Cutting your dog’s nails is very important since they can often cause injury and discomfort if they’re too long and warped. It’s also safer to keep the nails short and blunt to prevent other people from getting scratched or your furniture and floor from getting ruined. You don’t really need to clip the nails as often as you think since dogs do enough running around or walking that the nails will naturally wear down. Some dogs don’t even grow long nails so you don’t need to clip them.
Some dogs tend to get nervous at the sight of nail clippers while others don’t mind it as much, so if you have a rather calm dog then your job should be easy. On the other hand, if they’re giving you a hard time, it’s best to train them from the beginning to sit down long enough for at least one paw at a time.
In one hand, hold the dog’s paw steady as you prepare to cut a nail. Some dogs have clear nails where you can see a pink vein running through the center, in which case, you just trim right below the vein. Generally, the nails should be level with the underpad of the paw. Some dogs have black nails which make it harder to see the veins, but you can usually tell where to trim by looking underneath the nail and seeing the excess that pokes out from the thicker bit. If you’re still wary, you can cut your dog’s nails little by little until you see the live vein in the center.
Be very mindful of dewclaws which are often missed or ignored. These nails are further up the side of the front legs or even back legs on some dogs. Hold the paw so that you get a good angle to cut the dewnail and clip it as you would the others. If your dog had their dewnails removed as a puppy, then they shouldn’t pose a problem.
Cutting the nail too short can happen sometimes, and if it does, use either styptic powder or cornstarch to stop the bleeding and leave the nail to heal completely before cutting again.
Tip: Some dogs can get rather upset at the weird feeling of someone cutting their nails, so to combat this, make sure you have plenty of treats on hand to calm them down. Praising your pet after each cut nail goes a long way as well and can result in your dog being able to tolerate a trim more often.
Cleaning your dog’s ears is essential in order to prevent any ear infections which can lead to them going deaf. Floppy ears provide less airflow into the ear canal which can make some dogs more prone to ear infections than others. To tell if your dog has an ear infection, they usually have symptoms such as violent head shaking, odor from the ears, red and irritated skin inside the ears, scratching at the ears, and excessive ear discharge. Using a safe and gentle dog ear cleaning solution every week or so should keep your dog safe from infection, but be careful not to over-clean for this may cause irritation.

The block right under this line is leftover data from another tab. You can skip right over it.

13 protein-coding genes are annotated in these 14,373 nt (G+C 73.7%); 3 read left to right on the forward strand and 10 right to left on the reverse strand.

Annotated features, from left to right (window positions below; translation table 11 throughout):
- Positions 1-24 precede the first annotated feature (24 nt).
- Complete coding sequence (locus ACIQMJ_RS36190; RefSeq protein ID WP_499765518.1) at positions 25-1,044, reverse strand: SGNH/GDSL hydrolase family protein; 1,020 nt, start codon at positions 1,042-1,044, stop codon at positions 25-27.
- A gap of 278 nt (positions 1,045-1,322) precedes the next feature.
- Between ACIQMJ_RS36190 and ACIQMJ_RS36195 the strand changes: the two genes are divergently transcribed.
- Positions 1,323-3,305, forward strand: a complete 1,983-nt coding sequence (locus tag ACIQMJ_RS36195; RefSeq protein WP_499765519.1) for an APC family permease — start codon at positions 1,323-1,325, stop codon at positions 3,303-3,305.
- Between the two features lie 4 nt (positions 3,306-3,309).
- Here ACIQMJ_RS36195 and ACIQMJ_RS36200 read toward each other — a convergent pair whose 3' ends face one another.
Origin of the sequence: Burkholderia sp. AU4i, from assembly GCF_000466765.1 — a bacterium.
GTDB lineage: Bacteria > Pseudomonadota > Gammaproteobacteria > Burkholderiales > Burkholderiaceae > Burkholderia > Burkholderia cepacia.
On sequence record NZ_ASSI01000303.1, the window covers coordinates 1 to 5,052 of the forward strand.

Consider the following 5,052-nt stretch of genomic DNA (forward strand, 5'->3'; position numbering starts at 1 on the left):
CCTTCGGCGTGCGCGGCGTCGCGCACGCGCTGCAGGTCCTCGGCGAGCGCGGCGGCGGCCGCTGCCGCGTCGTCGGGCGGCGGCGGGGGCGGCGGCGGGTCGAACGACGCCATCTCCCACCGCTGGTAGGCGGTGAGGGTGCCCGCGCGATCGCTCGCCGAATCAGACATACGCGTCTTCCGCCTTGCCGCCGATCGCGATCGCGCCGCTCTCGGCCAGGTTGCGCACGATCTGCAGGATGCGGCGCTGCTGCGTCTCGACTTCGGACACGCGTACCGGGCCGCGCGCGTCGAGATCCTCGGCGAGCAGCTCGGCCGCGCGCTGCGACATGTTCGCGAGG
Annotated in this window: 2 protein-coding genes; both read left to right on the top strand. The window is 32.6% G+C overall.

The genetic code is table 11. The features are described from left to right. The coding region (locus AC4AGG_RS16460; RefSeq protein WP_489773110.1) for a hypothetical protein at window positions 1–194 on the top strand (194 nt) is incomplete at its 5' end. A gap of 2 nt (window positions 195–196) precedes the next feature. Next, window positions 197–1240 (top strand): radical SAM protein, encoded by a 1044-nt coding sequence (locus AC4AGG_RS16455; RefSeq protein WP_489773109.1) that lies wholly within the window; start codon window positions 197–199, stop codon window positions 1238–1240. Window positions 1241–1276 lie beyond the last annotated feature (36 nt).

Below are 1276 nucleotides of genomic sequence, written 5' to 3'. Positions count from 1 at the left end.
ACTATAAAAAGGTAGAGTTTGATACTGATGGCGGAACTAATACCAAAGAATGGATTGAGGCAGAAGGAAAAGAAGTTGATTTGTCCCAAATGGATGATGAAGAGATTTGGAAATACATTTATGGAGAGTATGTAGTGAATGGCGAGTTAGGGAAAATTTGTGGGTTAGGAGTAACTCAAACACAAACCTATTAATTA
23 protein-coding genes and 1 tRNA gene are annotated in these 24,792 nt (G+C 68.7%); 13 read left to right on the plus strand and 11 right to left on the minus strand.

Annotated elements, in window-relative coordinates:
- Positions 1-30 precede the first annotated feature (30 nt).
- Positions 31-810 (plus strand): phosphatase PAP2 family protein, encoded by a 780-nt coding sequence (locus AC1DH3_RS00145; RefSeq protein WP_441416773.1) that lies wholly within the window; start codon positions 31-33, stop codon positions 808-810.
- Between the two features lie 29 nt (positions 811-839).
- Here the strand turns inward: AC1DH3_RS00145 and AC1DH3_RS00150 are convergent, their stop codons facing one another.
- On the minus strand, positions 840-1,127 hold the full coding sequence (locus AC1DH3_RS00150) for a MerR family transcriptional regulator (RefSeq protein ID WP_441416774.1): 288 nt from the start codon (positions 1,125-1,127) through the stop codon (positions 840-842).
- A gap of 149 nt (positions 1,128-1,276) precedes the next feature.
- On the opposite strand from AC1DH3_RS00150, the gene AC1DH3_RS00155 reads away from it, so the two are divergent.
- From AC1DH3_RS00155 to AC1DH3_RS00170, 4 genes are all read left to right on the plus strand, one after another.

The external canal, which is just inside the visible ear opening, is covered in skin and has cartilage that creates ridges and creases. It also has glands that secrete waxes and oils into the ear. Further beyond the external canal is the eardrum followed by the middle ear and inner ear. It’s important that these delicate areas are not damaged since they control hearing and balance.
When you’re cleaning your dog’s ear, you mostly have to focus on the external ear canal since ear wax and other debris can often collect inside the ridges. Infection can occur if the canal becomes irritated or inflamed, which is why dogs with floppy ears need more attention. Squeeze some gentle ear cleaning solution on the inside of the ear flap near the opening and then massage the base of the ear. By doing so, you’re letting the solution fill the ridges in the canal and loosen up debris.
After this, use a cotton swab or cotton ball and apply some more solution. Gently wipe out the ear canal to thoroughly get rid of dirt, and for stubborn debris, use a cotton swab for the ridges. Be careful not to stick the swab too far into the canal since you might damage the eardrum. As soon as you’ve done the same steps to the other ear, you can finish up by wiping away any moisture.
While dogs are not as likely to get cavities as much humans do, they can still suffer from tartar and plaque buildup which can ultimately lead to infections leading to heart or kidney disease. Luckily, you can prevent such issues if you brush your dog’s teeth regularly (at least 2 or 3 times) throughout the week.
To brush your dog’s teeth, a regular toothbrush like the ones we use is not going to cut it. It’s better to use a canine toothbrush with dual heads positioned at a 45-degree angle which is useful for cleaning below the gumline. Also, don’t use human toothpaste since this contains fluoride which is as poisonous as chocolate to dogs. There should be many kinds of toothpaste made specifically for dogs in your local pet store.
For an easier time, it may be ideal to brush your dog’s teeth after it’s gone through some play time or a long walk so that has less energy and is more likely to sit still. Try not to brush aggressively since this may agitate your dog, and if they won’t let you continue, it’s okay to stop completely. You can increase the amount of time you spend brushing its teeth every day as your dog builds more tolerance to it.
To strengthen your dog’s teeth, synthetic bones or chew toys can help get rid of buildup and keep teeth healthy and strong. You can also give your dog dental chews to help prevent tartar buildup and yellow teeth, but that doesn’t mean you should omit brushing your dog’s teeth. Dental chews for dogs is like gum for humans, and obviously, our teeth don’t get clean by solely chewing gum.
Tip: Although you can clean your dog’s teeth right at home, you shouldn’t try to fix your dog’s serious dental problems by yourself. If you notice that your pet has bad breath, changes their eating habits, paws at their mouth, has missing or crooked teeth, bumps in the mouth, or tartar along the gum line, then it’s best to see a veterinarian so that you don’t take a risk in these problems getting worse. In general, your dog’s teeth should be examined professionally every six to twelve months, even if they’re healthy.
Keeping your dog healthy and happy isn’t just about giving it treats, taking it for walks in the park, or giving it a good belly rub. It also includes grooming your dog from washing its coat, clipping its nails, and brushing its teeth. Because not everyone can afford to get their dog professionally groomed a couple of times a month, we gave some tips above for do it yourself dog grooming so that’ll hopefully help you give your pet a longer and healthier life.